A POTENTIAL £11.5m “divorce settlement” is threatening to derail the debate over Hampden Park’s future.
The SFA are in the process of assessing the pros and cons of quitting the National Stadium when their lease runs out in 2020.
Alternatives under consideration include a rival bid from Scottish Rugby to host major games at Murrayfield, which can host crowds of up to 67, 000.
Another option is to use club grounds – such as Celtic Park, Ibrox, Tynecastle and Pittodrie – on a match-by-match basis, which would allow flexibility depending on demand.
The decision will be taken by an SFA Board made up of chief executive Stewart Regan, president Alan McRae, Rod Petrie, Mike Mulraney, Ian Maxwell, Thomas McKeown and two independent non-executive directors, Ana Stewart and Gary Hughes.
It was hoped they might be able to give the Hampden owners, Queen’s Park, their answer early in the New Year.
However, the process is a contentious one.
SFA Board member Mulraney – the chairman of Alloa Athletic – last week raised the temperature when warning the governing body are not bluffing over proposals to quit.
It is also not straightforward.
An SFA board meeting on the subject, planned for last Wednesday, was postponed, to allow additional new information to be put before the eight men and women.
It is understood the potential sticking point is what would happen after a decision to leave Hampden had taken place.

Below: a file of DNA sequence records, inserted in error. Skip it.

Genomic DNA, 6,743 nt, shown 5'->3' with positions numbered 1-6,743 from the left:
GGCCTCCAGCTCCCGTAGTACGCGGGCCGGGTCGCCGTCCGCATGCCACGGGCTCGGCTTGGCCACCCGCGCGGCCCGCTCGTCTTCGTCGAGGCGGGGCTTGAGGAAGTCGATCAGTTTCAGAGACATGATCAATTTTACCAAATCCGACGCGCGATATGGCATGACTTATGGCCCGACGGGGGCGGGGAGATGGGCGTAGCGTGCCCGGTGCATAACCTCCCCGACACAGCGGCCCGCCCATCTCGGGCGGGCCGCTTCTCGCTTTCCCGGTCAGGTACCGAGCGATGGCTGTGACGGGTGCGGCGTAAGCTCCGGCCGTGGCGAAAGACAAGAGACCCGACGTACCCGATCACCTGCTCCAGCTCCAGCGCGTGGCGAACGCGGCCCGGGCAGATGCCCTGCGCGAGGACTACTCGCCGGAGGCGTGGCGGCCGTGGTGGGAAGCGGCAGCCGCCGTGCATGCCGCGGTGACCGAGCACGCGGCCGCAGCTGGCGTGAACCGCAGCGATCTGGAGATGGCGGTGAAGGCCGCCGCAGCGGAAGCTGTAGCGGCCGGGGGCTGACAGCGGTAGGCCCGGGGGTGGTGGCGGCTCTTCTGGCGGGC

The concerns are specifically in two areas.
First, who will pay for dilapidations – the £5.5m cost of upgrading the wear and tear and restoring the ground to the condition it was in at the start of the SFA’s 20-year lease in 2000?
Secondly, there is conjecture over just who will reimburse the 4000 Hampden Debenture holders, who signed up for a guaranteed seat at big matches.
That sum is estimated to run to a hefty £6m.
With neither side understood to be willing to fund the combined £11.5m costs, intense debate – if not legal intervention – is likely to be needed to resolve of the issue of who picks up the bill, or individual parts of the bill.
The issue is further complicated because the running of the 114-year-old venue is handled by Hampden Park Limited, a subsidiary of the SFA.
An SFA spokesman yesterday said the Association would not comment on the specific terms of the contract struck with the ground’s owners when the lease was signed.
Queen’s Park’s general manager and club secretary, Christine Wright, meanwhile, was equally non-commital.
She said: “The potential dilapidations for the fabric of Hampden, and the potential for issues for Debenture Holders, are part of our discussions with the Scottish FA on the subject of the lease for the National Stadium.
“As the outcome of these discussions has not been concluded, any comment on the impact and who would be responsible for any associated cost would be inappropriate.”
This one seems set to run and run.